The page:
The morning was dark and the stars were twinkling in the sky when I placed my handmade Christmas stocking outside my fellow Aussie teaching colleague’s door, hoping she too wasn’t already awake preparing to skype family in Australia. Thankfully not! Upon returning to my room alas the internet was down, oh well, a wonderful time for quiet reflection, prayer and playing Christmas carols whilst preparing for the day ahead at school. As the sun began to rise and the chant of the monks from the local temple came upon the wind, I gave thanks to God for His Son, Jesus Christ, who came into this world as the Saviour/Messiah for all . The sun was hot as I walked to school in my beautifully handmade traditional Thai dress – a delight for the locals to see. For my students and fellow teaching colleagues we decided for them to wear four colours – red, green, silver or gold, and for Melissa and me to wear Thai dress. I was so excited to see the East and West mix!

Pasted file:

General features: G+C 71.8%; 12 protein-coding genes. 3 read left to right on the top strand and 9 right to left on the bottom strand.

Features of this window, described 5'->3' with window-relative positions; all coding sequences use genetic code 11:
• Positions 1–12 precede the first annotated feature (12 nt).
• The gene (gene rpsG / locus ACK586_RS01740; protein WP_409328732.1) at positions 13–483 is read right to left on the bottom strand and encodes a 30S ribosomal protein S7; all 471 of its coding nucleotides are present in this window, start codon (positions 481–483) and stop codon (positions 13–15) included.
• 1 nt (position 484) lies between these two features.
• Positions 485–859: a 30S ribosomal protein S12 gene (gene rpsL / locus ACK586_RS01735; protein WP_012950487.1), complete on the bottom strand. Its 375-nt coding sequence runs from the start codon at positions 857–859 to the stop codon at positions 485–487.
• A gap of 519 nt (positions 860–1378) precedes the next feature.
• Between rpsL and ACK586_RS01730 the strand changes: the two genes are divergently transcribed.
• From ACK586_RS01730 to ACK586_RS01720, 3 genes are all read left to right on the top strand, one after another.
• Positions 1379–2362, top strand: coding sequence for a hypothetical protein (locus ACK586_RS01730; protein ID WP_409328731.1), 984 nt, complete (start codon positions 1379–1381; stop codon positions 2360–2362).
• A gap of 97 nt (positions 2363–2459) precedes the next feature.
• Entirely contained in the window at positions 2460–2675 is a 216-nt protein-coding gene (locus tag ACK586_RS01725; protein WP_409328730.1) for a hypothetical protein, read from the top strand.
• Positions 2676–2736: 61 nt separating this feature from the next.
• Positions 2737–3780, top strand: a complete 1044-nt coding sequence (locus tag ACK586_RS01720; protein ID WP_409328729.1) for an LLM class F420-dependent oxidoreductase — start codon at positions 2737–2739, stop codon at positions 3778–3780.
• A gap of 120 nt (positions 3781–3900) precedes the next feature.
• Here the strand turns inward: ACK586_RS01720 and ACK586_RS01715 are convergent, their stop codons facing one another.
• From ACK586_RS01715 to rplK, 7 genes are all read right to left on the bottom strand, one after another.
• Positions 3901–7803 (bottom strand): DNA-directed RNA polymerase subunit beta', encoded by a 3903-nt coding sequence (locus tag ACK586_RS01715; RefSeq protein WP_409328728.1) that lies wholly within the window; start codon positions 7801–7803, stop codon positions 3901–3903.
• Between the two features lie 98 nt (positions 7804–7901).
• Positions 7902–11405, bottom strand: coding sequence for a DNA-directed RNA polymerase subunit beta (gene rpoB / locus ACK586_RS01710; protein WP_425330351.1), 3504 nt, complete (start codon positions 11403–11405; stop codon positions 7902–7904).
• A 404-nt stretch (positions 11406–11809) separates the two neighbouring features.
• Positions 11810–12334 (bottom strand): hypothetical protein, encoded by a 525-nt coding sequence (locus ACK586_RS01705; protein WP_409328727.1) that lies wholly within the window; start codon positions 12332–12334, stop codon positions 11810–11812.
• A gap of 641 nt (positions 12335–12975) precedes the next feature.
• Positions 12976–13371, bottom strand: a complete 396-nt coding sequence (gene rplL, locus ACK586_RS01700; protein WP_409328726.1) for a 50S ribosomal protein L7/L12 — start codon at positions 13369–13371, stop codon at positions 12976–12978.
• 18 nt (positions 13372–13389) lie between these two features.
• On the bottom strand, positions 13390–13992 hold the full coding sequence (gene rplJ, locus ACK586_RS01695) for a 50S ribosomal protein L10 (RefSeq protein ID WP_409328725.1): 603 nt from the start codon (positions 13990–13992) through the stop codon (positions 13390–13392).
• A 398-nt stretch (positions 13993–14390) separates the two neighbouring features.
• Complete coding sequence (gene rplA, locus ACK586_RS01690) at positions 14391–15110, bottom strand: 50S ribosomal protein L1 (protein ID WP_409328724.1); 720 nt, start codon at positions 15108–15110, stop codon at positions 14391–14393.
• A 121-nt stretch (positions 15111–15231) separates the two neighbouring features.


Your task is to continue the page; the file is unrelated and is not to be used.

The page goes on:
Excitement filled the air as children, teachers and families arrived at school. “Merry Christmas” or “Happy Christmas” was the greeting of the day along with Christmas carols and songs blaring over the school PA system. I knew within myself today was going to be marvellous even though I did not know what to expect. Mostly everyone was dressed-up and smiling from ear-to-ear. A week prior I wrote an English note to the parents informing them of the event; wonderful to see so many families come. I was told it was the best parent turn-out ever for an event and they hoped this would continue. I introduced my student’s concert item “Happy Christmas to you” (Peter Combe – original video clip http://www.youtube.com/watch?v=ttrPJx9K0GY ) to the entire audience with excited parents bustling their way to the front with cameras and iPads ready to capture their adorable children perform an entire song in English. With great gusto students and teachers sang and danced as I led from the floor returning a beaming smile to theirs – how proud I was of their effort and enthusiasm! Personally, Peter Combe’s Christmas Album (http://www.mmusic.com.au/p/273323/peter-combe—peter-combes-christmas-album.html) is a family tradition and I was overjoyed to have the opportunity to share this Aussie children’s icon here in Thailand.